PakAlumni Worldwide: The Global Social Network

The Global Social Network

Pakistan’s economy has recently been growing at 7-8% per year, doubling its GDP over the last 7 years. The industrial growth rate has been closer to 12.5% per year during this period, contributing 38% of the total economic output of Pakistan. Per capita energy consumption of the country is estimated at 14 million Btu, which is about the same as India's but only a fraction of other industrializing economies in the region such as Thailand and Malaysia, according to the US Dept of Energy 2006 report. With 40% of the households that have yet to receive electricity, and only 18% of the households that have access to pipeline gas, the energy sector is expected to play a critical role in economic and social development. With this growth comes higher energy consumption and stronger pressures on the country’s energy resources. At present, natural gas and oil supply the bulk (80 percent) of Pakistan’s energy needs. However, the consumption of those energy sources vastly exceeds the supply. For instance, Pakistan currently produces only 18.3 percent of the oil it consumes, fostering a dependency on imports that places considerable strain on the country’s financial position. On the other hand, hydro and coal are perhaps underutilized today, as Pakistan has ample potential supplies of both.

Pakistan’s rising energy demand, according to the U.S. Department of State’s Paul Simons, creates opportunities for regional cooperation. To this end, the U.S. Trade and Development Agency convened a meeting a couple of years ago in Istanbul that produced an agreement on examining options for exporting Central Asian electricity to Pakistan. It should be noted here that US does not favorably look upon any Iran-Pakistan cooperation in the energy sector. At an Asia Program event organized by Wilson Center in 2006, Vladislav Vucetic of the World Bank provided a troubling assessment of the state of Pakistan’s electricity sector—demand is approaching maximum production capacity, while institutional capacity for policy development and implementation remains low. Worse, failing to resolve these problems may cause investment delays and hamper Pakistan’s economic growth. Sanjeev Minocha of the IFC, a major source of private sector financing, noted the paucity of domestic private sector initiatives in Pakistan. The IFC has sought to raise investor confidence through its funding of private Pakistani energy companies, including the new firm Dewan Petroleum. Ultimately, stated Minocha, it is crucial that investment projects take into account the interests of local communities.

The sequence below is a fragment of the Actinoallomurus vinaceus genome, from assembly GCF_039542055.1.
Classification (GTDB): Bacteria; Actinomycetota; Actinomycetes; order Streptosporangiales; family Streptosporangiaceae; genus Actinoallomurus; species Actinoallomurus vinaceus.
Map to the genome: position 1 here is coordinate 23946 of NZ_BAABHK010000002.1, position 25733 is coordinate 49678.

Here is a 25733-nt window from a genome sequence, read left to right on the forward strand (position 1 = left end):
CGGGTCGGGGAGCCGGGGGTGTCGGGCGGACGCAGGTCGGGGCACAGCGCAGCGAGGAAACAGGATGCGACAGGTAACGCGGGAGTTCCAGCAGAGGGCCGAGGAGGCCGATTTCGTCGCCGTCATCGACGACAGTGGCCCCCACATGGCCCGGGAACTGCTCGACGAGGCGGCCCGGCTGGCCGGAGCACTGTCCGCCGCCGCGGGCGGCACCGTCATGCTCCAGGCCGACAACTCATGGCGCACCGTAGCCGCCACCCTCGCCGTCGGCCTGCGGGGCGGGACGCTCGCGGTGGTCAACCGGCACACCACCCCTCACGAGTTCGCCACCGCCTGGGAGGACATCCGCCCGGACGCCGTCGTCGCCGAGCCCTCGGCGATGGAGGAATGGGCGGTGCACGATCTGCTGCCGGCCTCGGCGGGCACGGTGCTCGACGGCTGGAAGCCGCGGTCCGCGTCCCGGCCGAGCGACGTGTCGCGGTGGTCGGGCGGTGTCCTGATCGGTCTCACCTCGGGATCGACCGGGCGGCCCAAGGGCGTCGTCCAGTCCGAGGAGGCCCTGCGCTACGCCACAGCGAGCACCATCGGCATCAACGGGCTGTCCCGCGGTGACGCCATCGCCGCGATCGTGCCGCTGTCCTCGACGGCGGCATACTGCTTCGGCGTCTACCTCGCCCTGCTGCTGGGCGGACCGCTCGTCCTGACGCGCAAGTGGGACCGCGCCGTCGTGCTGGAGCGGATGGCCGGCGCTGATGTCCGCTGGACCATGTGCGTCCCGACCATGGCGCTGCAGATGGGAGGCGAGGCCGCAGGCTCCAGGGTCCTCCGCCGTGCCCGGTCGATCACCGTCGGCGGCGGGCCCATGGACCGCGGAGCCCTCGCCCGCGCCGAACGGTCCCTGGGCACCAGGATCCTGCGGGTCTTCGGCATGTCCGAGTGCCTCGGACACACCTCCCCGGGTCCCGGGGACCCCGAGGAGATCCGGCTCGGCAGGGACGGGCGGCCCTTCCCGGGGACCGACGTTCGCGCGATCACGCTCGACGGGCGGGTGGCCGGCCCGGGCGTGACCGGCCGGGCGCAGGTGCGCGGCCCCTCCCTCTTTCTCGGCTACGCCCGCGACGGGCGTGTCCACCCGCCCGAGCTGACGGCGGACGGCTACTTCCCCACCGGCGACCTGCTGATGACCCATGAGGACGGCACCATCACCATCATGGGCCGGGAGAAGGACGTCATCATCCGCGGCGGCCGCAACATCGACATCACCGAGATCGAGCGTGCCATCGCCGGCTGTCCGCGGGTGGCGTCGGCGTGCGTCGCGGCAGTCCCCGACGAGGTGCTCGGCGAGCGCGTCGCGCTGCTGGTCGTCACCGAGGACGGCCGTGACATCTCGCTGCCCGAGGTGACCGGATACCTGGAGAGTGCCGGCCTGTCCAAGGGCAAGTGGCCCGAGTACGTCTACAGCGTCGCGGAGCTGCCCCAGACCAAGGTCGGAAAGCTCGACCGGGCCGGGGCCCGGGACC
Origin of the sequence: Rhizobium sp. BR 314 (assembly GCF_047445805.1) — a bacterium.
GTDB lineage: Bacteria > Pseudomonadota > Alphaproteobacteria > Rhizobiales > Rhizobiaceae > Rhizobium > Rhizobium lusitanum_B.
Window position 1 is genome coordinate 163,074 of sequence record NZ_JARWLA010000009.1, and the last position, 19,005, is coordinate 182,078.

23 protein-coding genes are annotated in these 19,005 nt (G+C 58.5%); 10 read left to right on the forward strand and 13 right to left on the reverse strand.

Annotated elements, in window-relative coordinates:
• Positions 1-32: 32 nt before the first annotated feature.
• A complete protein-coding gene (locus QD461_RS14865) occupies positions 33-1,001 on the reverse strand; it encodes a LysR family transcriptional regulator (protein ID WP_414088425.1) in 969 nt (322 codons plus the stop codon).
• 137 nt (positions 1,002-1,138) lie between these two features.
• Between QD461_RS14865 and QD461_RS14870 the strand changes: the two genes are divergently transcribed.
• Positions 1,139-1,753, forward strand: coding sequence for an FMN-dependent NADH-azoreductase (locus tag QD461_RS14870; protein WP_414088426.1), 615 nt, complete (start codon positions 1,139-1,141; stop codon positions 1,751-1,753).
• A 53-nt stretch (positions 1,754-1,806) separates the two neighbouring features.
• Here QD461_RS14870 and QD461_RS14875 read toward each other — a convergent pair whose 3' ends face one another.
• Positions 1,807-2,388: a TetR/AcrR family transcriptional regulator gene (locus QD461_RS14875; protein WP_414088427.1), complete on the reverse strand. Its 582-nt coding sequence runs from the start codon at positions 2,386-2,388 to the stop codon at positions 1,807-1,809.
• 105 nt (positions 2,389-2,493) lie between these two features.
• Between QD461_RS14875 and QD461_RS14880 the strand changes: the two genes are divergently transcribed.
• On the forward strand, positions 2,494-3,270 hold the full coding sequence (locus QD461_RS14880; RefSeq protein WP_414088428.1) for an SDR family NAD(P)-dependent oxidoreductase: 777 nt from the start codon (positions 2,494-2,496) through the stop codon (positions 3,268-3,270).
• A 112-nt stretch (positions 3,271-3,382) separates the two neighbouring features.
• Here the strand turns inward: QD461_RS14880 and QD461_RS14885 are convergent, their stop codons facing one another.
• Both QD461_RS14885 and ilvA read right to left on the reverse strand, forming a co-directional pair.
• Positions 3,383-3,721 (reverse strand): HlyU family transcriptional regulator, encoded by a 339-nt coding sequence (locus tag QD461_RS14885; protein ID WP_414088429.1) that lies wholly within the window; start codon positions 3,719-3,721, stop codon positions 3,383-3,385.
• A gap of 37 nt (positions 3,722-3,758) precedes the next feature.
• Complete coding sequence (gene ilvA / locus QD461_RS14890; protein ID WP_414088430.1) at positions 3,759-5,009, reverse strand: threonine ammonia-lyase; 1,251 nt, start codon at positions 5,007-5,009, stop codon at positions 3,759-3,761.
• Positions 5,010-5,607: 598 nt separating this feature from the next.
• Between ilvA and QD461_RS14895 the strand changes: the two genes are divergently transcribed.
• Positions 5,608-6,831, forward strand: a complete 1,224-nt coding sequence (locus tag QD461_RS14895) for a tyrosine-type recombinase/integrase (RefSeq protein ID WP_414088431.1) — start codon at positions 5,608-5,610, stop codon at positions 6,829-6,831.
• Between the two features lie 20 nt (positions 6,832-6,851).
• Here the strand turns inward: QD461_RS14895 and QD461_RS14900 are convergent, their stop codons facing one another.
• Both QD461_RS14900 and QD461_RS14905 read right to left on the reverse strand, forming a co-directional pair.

In early 2008, Pakistan's industrial consumers are facing an electric power deficit of up to 3,600 megawatts (MW)due to low water levels at hydroelectric dams and damage to two main power lines attacked during the three days of violence following Bhutto's assassination. More than anything, this represents the failure of long term energy planning to go with the economic growth forecasts.

Among the temporary issues exacerbating the larger power crisis, the two main power transmission lines were blown up in January 2008 in Sind, creating a shortfall of 1,000 MW. The business community complain that lopsided and unplanned shutdowns have resulted in closures in almost all industries. Subsequent production losses will be reflected in further pressure on exports and lead to increased imports.

Water levels have fallen by 32% compared with last year, according to the Pakistan Electric Power Company (PEPCO). Pakistan's current installed capacity is around 19,845 MW, of which around 20% is hydroelectric. Much of the rest is thermal, fueled primarily by gas and oil. PEPCO also blames independent power producers (IPPs) for the electricity crisis, as they have been able to give PEPCO only 3,800 MW on average out of 5,800 MW of confirmed capacity. Most of the IPPs are running fuel stocks below the required minimum of 21 days.

While there are many economic successes of the Musharraf-Aziz administration in terms of reviving the Pakistani economy and putting it on a growth path again, the energy sector represents its biggest failure. This failure has the potential to threaten Pakistan's economic future, unless immediate steps are taken to bring this crisis under control over the next few years.

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Comment by Riaz Haq on May 19, 2012 at 8:07pm

Here's a Gulf News story on Pakistan's plan to import power from neighbors: Dubai: Talks with India and Iran on power exports are under way and likely to be settled soon, Pakistan's Minister for Water and Power Syed Naveed Qamar, told Gulf News.

Iran currently provides 72 megawatts to Pakistan which is likely to be increased to 1,100MW.

"It is our desire that the modalities, tariff and terms and conditions may be finalised at the earliest so that the project can be started soon."

He said the transmission line between Pakistan and India is around 100 kilometres compared with the Kyrgyz Republic and Tajikistan transmission lines which are around 1,000km.